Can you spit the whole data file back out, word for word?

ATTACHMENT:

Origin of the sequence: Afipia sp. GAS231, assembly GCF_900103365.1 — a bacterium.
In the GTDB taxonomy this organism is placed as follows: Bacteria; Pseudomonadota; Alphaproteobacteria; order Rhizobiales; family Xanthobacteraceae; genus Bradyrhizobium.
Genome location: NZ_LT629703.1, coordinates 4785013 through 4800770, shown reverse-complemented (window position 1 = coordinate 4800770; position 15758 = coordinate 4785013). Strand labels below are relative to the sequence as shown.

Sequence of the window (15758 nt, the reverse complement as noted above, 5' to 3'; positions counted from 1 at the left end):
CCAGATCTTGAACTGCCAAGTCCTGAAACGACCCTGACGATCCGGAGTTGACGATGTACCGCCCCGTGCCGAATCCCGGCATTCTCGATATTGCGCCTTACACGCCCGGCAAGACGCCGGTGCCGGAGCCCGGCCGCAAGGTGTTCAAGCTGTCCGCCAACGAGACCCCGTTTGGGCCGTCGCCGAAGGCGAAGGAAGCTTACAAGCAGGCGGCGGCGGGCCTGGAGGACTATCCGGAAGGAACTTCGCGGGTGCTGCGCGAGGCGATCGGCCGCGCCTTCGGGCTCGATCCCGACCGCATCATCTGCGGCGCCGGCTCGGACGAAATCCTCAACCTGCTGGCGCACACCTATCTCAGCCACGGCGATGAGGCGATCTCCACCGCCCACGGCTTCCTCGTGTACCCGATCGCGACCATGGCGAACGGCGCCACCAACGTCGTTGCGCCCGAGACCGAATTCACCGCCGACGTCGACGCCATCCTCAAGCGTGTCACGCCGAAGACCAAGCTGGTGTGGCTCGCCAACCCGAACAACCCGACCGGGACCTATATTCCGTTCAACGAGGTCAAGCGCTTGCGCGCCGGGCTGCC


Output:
Origin of the sequence: Afipia sp. GAS231, assembly GCF_900103365.1 — a bacterium.
In the GTDB taxonomy this organism is placed as follows: Bacteria; Pseudomonadota; Alphaproteobacteria; order Rhizobiales; family Xanthobacteraceae; genus Bradyrhizobium.
Genome location: NZ_LT629703.1, coordinates 4785013 through 4800770, shown reverse-complemented (window position 1 = coordinate 4800770; position 15758 = coordinate 4785013). Strand labels below are relative to the sequence as shown.

Sequence of the window (15758 nt, the reverse complement as noted above, 5' to 3'; positions counted from 1 at the left end):
CCAGATCTTGAACTGCCAAGTCCTGAAACGACCCTGACGATCCGGAGTTGACGATGTACCGCCCCGTGCCGAATCCCGGCATTCTCGATATTGCGCCTTACACGCCCGGCAAGACGCCGGTGCCGGAGCCCGGCCGCAAGGTGTTCAAGCTGTCCGCCAACGAGACCCCGTTTGGGCCGTCGCCGAAGGCGAAGGAAGCTTACAAGCAGGCGGCGGCGGGCCTGGAGGACTATCCGGAAGGAACTTCGCGGGTGCTGCGCGAGGCGATCGGCCGCGCCTTCGGGCTCGATCCCGACCGCATCATCTGCGGCGCCGGCTCGGACGAAATCCTCAACCTGCTGGCGCACACCTATCTCAGCCACGGCGATGAGGCGATCTCCACCGCCCACGGCTTCCTCGTGTACCCGATCGCGACCATGGCGAACGGCGCCACCAACGTCGTTGCGCCCGAGACCGAATTCACCGCCGACGTCGACGCCATCCTCAAGCGTGTCACGCCGAAGACCAAGCTGGTGTGGCTCGCCAACCCGAACAACCCGACCGGGACCTATATTCCGTTCAACGAGGTCAAGCGCTTGCGCGCCGGGCTGCC